I have written on a couple of occasions that a look at camera makers like Hasselblad and Leica shows that customers are willing to spend money for better cameras, so companies like Nikon and Canon need to consolidate: perhaps even to downsize. Sony and Fuji are in a different position as the cameras they produce appeal a slightly different sector, although there has been some drift from Canon and Nikon towards both of these companies. There are lessons to be learned.

I was pleased to read this week that it seems Nikon is about to reduce its range of DSLR models to a smaller and more representative selection: some sensible belt-tightening here. There was also a report later than Nikon was reducing the price of its D5 and D810 models (DL Cade, Petapixel). I wonder if this is a clearing of the decks and replacement models are in the pipeline.

This week in a scheduled announcement of lenses Sigma took a leaf from Apple's playbook and there was "one more thing". Out of the blue, a totally unexpected medium format camera with a particularly small form factor that is rather attractive for a number of reasons (Sigma). A number of the camera-related sites I look at regularly had comments on this new camera and most were positive. The small size of this camera with a 24MP sensor is impressive and in one article (DL Cade, Petapixel) provides a size comparison between the new Sigma and 4 other similar cameras from Canon, Nikon, Panasonic and Sony.

Sigma fp
Sigma fp - Image courtesy of Sigma

I had hoped to leave comments on the departure of Jony Ive from Apple, but Walter Isaacsson made a pitch for 15 minutes more fame and made a dig at Tim Cook, suggesting that Steve Jobs had said in the biography interviews that Cook was not a product person. I am not sure if anyone has ever suggested that Cook - an Industrial Engineer by training - was a product person, although he probably has a better understanding of Apple than Isaacsson ever will.

A couple of days ago I linked to three useful comments on Ive and Apple, but there is now one more: from Rene Ritchie (iMore). Like the comments from Matthew Panzarino that I had linked to earlier, Ritchie has a good insight into Apple (far better than Isaacsson) and there are a couple of interesting points he brings out, most notably the naming of a specific member of the design team who was not normally one of Apple's point men: as if, Ritchie writes, there was a settling of scores.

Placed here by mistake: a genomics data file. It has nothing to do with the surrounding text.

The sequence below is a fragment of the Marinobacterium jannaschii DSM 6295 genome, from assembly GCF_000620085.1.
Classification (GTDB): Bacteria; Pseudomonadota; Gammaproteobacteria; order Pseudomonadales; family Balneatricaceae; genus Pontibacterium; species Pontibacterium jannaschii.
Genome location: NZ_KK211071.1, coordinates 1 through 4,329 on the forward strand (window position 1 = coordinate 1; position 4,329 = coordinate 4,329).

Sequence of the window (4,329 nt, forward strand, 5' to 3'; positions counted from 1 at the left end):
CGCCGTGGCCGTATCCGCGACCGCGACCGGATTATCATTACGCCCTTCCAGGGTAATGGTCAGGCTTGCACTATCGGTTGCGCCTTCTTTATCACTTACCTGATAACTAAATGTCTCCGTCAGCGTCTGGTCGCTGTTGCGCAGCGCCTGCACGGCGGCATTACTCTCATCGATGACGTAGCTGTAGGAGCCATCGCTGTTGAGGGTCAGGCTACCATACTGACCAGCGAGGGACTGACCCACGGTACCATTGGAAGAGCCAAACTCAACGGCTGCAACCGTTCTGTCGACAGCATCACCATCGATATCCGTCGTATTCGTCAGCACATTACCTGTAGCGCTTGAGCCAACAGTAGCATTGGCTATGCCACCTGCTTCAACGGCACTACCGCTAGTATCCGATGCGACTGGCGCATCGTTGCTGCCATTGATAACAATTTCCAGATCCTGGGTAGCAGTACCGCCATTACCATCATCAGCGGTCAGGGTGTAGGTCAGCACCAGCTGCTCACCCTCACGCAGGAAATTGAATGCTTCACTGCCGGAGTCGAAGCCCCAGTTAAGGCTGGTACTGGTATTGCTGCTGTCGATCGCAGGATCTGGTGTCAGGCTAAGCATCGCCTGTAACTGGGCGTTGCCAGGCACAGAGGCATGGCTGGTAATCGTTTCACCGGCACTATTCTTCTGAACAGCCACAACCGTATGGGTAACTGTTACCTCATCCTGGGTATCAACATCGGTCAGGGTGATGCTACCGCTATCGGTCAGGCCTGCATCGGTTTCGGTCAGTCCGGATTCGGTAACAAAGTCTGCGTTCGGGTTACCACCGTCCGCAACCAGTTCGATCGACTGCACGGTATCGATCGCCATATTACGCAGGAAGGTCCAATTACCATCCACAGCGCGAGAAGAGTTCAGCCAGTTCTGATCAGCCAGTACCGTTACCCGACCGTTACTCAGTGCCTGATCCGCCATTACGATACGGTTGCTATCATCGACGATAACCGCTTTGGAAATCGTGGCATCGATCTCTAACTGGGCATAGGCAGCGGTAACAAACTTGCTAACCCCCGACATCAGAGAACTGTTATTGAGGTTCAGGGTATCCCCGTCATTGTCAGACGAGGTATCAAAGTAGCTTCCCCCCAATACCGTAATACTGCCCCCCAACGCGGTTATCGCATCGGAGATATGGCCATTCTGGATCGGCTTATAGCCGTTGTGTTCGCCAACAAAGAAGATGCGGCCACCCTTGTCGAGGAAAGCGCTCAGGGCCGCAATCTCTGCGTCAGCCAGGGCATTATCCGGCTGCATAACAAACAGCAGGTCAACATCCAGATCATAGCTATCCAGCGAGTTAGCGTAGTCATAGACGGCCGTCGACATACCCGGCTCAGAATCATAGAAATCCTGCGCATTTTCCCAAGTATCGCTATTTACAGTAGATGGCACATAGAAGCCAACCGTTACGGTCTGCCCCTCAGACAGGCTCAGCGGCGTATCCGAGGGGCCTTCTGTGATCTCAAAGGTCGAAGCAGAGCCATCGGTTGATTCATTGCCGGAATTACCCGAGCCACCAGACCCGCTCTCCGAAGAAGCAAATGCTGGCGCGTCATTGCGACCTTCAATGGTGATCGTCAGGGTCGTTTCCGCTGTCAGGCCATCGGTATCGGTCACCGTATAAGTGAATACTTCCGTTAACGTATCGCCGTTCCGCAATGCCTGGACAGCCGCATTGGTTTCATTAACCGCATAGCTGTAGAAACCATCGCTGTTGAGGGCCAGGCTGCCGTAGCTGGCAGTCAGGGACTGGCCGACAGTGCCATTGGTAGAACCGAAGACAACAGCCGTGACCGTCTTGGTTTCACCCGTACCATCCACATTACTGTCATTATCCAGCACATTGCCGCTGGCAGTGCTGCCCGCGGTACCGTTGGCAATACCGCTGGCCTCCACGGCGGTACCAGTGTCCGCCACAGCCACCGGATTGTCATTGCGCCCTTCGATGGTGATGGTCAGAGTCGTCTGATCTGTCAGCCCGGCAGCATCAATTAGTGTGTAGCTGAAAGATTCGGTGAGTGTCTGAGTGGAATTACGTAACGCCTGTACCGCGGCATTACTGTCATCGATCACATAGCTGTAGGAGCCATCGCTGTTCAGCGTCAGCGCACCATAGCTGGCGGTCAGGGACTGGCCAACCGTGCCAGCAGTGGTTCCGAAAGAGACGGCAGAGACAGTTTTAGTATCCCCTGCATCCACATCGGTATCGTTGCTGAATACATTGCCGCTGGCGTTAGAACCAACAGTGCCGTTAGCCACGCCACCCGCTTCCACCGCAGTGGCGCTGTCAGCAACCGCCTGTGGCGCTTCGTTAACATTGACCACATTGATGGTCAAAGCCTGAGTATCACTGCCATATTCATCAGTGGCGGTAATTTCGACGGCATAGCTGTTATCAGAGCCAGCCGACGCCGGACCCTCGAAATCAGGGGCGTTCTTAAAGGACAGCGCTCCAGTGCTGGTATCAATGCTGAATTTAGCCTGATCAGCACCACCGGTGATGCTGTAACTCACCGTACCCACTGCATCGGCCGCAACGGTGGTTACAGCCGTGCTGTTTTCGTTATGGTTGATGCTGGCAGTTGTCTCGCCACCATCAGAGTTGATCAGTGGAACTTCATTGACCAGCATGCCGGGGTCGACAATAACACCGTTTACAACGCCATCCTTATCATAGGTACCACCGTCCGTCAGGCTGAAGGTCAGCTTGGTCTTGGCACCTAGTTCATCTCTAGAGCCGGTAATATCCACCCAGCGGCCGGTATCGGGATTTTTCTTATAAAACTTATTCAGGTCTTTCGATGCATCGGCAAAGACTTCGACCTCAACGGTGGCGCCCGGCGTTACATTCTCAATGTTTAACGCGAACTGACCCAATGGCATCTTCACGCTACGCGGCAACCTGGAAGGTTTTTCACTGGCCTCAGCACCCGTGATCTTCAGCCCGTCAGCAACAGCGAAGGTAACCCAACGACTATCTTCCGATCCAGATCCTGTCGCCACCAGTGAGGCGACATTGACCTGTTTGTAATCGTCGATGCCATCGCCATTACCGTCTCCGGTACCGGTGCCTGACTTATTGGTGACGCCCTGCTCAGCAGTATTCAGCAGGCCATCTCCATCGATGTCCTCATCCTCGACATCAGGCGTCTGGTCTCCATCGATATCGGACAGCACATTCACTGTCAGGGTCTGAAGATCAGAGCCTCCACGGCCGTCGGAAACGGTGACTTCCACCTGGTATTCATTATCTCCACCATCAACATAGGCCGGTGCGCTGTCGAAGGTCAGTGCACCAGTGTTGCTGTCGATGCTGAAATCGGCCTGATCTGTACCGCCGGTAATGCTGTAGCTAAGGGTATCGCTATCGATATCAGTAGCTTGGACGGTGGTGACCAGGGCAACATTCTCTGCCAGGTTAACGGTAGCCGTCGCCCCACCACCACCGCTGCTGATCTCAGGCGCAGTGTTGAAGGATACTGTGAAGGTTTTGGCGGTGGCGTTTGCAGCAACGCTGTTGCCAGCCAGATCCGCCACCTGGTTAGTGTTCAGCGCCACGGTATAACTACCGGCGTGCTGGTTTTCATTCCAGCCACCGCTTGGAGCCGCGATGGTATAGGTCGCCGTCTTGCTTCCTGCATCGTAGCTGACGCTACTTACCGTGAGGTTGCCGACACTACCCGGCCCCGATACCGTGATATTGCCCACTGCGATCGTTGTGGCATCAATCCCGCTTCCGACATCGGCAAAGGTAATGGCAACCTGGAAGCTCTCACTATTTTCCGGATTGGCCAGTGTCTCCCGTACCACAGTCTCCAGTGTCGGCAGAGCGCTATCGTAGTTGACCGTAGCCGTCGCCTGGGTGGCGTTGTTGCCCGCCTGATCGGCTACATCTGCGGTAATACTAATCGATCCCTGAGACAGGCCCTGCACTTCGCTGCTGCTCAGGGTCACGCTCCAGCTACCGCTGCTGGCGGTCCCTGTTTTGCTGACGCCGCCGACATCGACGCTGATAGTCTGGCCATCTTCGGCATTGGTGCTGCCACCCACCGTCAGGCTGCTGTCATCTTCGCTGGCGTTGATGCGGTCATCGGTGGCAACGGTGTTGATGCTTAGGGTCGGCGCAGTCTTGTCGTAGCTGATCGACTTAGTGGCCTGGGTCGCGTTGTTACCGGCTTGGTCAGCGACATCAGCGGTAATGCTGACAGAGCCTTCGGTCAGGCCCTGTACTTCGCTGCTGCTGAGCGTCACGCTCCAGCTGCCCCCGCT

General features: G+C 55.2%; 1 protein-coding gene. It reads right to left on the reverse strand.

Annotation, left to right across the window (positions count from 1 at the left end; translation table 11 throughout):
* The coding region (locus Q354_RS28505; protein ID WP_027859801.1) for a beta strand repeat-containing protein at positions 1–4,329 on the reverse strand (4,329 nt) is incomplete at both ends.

He also mentioned the last time Cook was inspired to write a rebuttal: when there was an allegation that many servers run by companies like Apple and Amazon were being linked to China. Despite the denials and expert input, the WSJ still refuses to withdraw that one. Ritchie provides a good analysis here and seems almost to be entering Daniel Eran Dilger territory.

The idea of settling scores also appeared this week with the revelation that the British ambassador to the USA had provided some unusual analysis on the President. He outlines the idea of the normally inviolable nature of the diplomatic bag and the successive cables. Some cables from the ambassador (Darroch) had leaked and were similarly embarrassing to when Wikileaks put out some 2000 or more cables from the State Department showing how the USA viewed some of its allies. This is what diplomats do behind the scenes: they provide an accurate analysis of the local conditions so that the home team can adjust any policy of necessary. It is the outing of the cables that has caused some concern and the timing is odd. The Metropolitan Police have begun an investigation into the leaks (Gavin Cordon, Irish Independent).

Writing in the Guardian, former diplomat Lord Peter Ricketts notes how the communication itself is not unusual. Indeed, telling the Foreign Office that all was hunky-dory would not really be a good analysis with the current president who appears to many as little more than a mob boss trying to run the country as his own fiefdom.

Ricketts notes that "someone inside the British system deliberately amassed a stash of [the ambassador's] assessments, then chose the moment of maximum impact to leak it. This was not a spontaneous decision to make public a single document: it required premeditation and therefore an agenda." He adds that it is no coincidence that the Tories are in the middle of a leadership election. We also note that Johnson is a favorite of Trump and that in the last few days a lot of traffic on Twitter has made the absurd suggestion that Farage could be a candidate for the Ambassador position. That might leave the even more absurd Anne Widdicombe as leader of the Brexit Party in the EU Parliament.